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Microarray analyses during early and later stages of the Arabidopsis/Piriformospora indica interaction.

Vahabi K, Sherameti I, Bakshi M, Mrozinska A, Ludwig A, Oelmüller R - Genom Data (2015)

Bottom Line: An increase of the biomass and seed yield is other beneficial effect of P. indica for the host plants.We describe a co-cultivation system which allows us to investigate the effects of fungal exudates on the root transcriptome before and after the establishment of a physical contact, and during early phases of root colonization.We present a detailed protocol which facilitates easy reproduction of the results (NCBI GEO accession number GSE58771) published by Vahabi et al. (2015) in BMC Plant Biology [1].

View Article: PubMed Central - PubMed

Affiliation: Institute of General Botany and Plant Physiology, Friedrich-Schiller-University Jena, Dornburger Str. 159, 07743 Jena, Germany.

ABSTRACT
Colonization of the roots of different plant species by Piriformospora indica results in better plant performance and biotic and abiotic stress tolerance. An increase of the biomass and seed yield is other beneficial effect of P. indica for the host plants. The interaction of P. indica with Arabidopsis thaliana roots is a unique model system to study symbiotic relationships. We describe a co-cultivation system which allows us to investigate the effects of fungal exudates on the root transcriptome before and after the establishment of a physical contact, and during early phases of root colonization. We present a detailed protocol which facilitates easy reproduction of the results (NCBI GEO accession number GSE58771) published by Vahabi et al. (2015) in BMC Plant Biology [1].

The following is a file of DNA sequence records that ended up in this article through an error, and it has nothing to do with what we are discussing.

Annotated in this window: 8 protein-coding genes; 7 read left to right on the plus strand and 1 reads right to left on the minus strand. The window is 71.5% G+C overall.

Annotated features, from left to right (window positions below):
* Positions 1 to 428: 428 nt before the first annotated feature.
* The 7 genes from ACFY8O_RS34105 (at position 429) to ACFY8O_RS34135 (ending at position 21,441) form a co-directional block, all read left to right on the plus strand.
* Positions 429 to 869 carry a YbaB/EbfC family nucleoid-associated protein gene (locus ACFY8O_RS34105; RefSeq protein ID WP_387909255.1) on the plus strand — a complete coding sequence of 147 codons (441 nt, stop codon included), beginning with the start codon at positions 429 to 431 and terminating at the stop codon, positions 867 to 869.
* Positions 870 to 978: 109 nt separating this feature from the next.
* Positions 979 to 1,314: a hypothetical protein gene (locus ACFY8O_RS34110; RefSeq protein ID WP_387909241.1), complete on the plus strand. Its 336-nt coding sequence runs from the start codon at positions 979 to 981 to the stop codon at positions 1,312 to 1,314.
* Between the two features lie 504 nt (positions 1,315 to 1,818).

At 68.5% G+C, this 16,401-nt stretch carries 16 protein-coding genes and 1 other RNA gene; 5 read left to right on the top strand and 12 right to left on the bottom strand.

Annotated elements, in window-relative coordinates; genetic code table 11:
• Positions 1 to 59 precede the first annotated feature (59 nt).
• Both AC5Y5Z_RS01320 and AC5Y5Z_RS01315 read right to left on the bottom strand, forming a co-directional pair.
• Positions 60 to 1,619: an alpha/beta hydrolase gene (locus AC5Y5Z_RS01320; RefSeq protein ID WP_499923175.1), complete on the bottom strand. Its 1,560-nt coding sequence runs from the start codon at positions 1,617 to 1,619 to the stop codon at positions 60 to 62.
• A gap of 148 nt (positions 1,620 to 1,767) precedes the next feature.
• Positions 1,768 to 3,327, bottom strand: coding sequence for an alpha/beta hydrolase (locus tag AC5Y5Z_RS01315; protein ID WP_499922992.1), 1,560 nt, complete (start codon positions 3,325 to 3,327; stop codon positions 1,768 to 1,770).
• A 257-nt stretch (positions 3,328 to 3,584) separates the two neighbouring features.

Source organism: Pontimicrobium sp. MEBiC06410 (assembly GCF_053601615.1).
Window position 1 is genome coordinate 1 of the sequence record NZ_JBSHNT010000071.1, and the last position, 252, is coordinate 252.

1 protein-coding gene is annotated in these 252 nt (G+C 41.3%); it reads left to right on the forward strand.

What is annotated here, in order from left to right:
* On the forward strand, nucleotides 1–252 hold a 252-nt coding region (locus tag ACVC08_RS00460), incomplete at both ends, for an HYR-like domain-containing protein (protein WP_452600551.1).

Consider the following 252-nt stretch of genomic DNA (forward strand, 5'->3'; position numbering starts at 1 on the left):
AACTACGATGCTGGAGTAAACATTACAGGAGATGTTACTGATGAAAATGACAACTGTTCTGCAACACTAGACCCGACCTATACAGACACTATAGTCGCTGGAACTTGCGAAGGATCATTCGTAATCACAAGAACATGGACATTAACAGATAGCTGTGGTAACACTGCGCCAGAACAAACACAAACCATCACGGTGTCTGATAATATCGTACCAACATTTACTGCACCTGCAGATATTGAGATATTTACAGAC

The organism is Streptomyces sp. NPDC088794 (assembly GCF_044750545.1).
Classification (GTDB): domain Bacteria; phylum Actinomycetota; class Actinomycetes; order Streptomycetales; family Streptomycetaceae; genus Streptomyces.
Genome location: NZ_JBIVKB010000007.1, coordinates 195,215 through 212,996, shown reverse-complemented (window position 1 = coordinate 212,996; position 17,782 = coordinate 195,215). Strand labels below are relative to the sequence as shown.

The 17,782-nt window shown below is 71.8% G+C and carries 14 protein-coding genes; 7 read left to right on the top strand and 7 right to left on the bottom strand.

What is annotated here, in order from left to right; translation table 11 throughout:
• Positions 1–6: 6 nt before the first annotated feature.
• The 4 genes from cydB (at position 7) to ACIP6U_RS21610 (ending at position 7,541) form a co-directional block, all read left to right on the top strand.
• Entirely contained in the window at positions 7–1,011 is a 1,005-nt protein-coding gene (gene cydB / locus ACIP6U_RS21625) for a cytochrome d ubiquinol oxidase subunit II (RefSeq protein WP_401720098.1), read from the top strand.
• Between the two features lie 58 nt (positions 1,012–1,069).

No MeSH data available.


A. thaliana co-cultivation with P. indica (A, C, D) or mock-treated (B, E, F) after 2 days. Visible light microscopic view of A. thaliana root stained with trypan blue (C, D, E, F) after 2 days of co-cultivation with P. indica (C, D) or mock-treated (E, F). The roots were stained with trypan blue.
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f0005: A. thaliana co-cultivation with P. indica (A, C, D) or mock-treated (B, E, F) after 2 days. Visible light microscopic view of A. thaliana root stained with trypan blue (C, D, E, F) after 2 days of co-cultivation with P. indica (C, D) or mock-treated (E, F). The roots were stained with trypan blue.

Mentions: Three seedlings (equal in size and number of leaves) from twelve days-old plants (described above) were picked from the MS plates and their roots were laid onto the surface of a nylon membrane in a distance of 3 cm from the plaques. All plates were transferred to 22 °C under continuous illumination (80 ± 5 μmol m− 2 s− 1) from the top (distance from light source = 30 cm) for 2 or 6 days. While no physical contact has been established after 2 days of co-cultivation, microscopic staining and PCR analyses confirmed the presence of fungal mycelium in and around the roots after 6 days of co-cultivation (Fig. 1, Fig. 2).